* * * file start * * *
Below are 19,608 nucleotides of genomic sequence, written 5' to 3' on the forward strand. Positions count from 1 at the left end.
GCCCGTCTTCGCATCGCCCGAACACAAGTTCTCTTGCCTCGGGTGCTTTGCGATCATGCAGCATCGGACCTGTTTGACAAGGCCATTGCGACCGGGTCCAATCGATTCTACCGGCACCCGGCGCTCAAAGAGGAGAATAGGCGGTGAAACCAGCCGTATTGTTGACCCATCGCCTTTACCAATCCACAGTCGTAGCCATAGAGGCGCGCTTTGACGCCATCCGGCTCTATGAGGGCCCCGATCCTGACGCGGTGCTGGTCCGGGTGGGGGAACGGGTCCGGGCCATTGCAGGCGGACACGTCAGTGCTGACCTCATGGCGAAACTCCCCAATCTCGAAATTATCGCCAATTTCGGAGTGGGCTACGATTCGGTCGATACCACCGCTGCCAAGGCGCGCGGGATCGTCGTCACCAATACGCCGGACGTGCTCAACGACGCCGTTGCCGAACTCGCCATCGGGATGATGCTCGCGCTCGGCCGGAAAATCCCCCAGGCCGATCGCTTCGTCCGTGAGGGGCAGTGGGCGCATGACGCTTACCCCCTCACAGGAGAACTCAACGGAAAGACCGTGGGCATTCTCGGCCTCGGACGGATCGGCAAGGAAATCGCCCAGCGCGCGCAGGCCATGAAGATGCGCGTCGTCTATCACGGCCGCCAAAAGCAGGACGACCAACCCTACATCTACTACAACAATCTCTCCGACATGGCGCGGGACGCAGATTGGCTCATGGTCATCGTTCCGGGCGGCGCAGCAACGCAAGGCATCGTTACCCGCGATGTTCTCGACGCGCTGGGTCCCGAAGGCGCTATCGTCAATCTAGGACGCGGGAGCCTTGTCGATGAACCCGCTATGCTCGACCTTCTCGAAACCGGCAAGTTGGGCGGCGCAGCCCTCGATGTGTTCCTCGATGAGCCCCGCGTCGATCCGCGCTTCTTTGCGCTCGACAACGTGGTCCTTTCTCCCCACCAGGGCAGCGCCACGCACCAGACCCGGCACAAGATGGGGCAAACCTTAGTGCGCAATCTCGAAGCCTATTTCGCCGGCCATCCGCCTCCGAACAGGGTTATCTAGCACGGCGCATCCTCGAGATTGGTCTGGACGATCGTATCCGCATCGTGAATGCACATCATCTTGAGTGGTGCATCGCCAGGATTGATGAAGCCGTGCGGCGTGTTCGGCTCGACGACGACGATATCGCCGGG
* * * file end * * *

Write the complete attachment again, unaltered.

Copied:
Below are 19,608 nucleotides of genomic sequence, written 5' to 3' on the forward strand. Positions count from 1 at the left end.
GCCCGTCTTCGCATCGCCCGAACACAAGTTCTCTTGCCTCGGGTGCTTTGCGATCATGCAGCATCGGACCTGTTTGACAAGGCCATTGCGACCGGGTCCAATCGATTCTACCGGCACCCGGCGCTCAAAGAGGAGAATAGGCGGTGAAACCAGCCGTATTGTTGACCCATCGCCTTTACCAATCCACAGTCGTAGCCATAGAGGCGCGCTTTGACGCCATCCGGCTCTATGAGGGCCCCGATCCTGACGCGGTGCTGGTCCGGGTGGGGGAACGGGTCCGGGCCATTGCAGGCGGACACGTCAGTGCTGACCTCATGGCGAAACTCCCCAATCTCGAAATTATCGCCAATTTCGGAGTGGGCTACGATTCGGTCGATACCACCGCTGCCAAGGCGCGCGGGATCGTCGTCACCAATACGCCGGACGTGCTCAACGACGCCGTTGCCGAACTCGCCATCGGGATGATGCTCGCGCTCGGCCGGAAAATCCCCCAGGCCGATCGCTTCGTCCGTGAGGGGCAGTGGGCGCATGACGCTTACCCCCTCACAGGAGAACTCAACGGAAAGACCGTGGGCATTCTCGGCCTCGGACGGATCGGCAAGGAAATCGCCCAGCGCGCGCAGGCCATGAAGATGCGCGTCGTCTATCACGGCCGCCAAAAGCAGGACGACCAACCCTACATCTACTACAACAATCTCTCCGACATGGCGCGGGACGCAGATTGGCTCATGGTCATCGTTCCGGGCGGCGCAGCAACGCAAGGCATCGTTACCCGCGATGTTCTCGACGCGCTGGGTCCCGAAGGCGCTATCGTCAATCTAGGACGCGGGAGCCTTGTCGATGAACCCGCTATGCTCGACCTTCTCGAAACCGGCAAGTTGGGCGGCGCAGCCCTCGATGTGTTCCTCGATGAGCCCCGCGTCGATCCGCGCTTCTTTGCGCTCGACAACGTGGTCCTTTCTCCCCACCAGGGCAGCGCCACGCACCAGACCCGGCACAAGATGGGGCAAACCTTAGTGCGCAATCTCGAAGCCTATTTCGCCGGCCATCCGCCTCCGAACAGGGTTATCTAGCACGGCGCATCCTCGAGATTGGTCTGGACGATCGTATCCGCATCGTGAATGCACATCATCTTGAGTGGTGCATCGCCAGGATTGATGAAGCCGTGCGGCGTGTTCGGCTCGACGACGACGATATCGCCGGG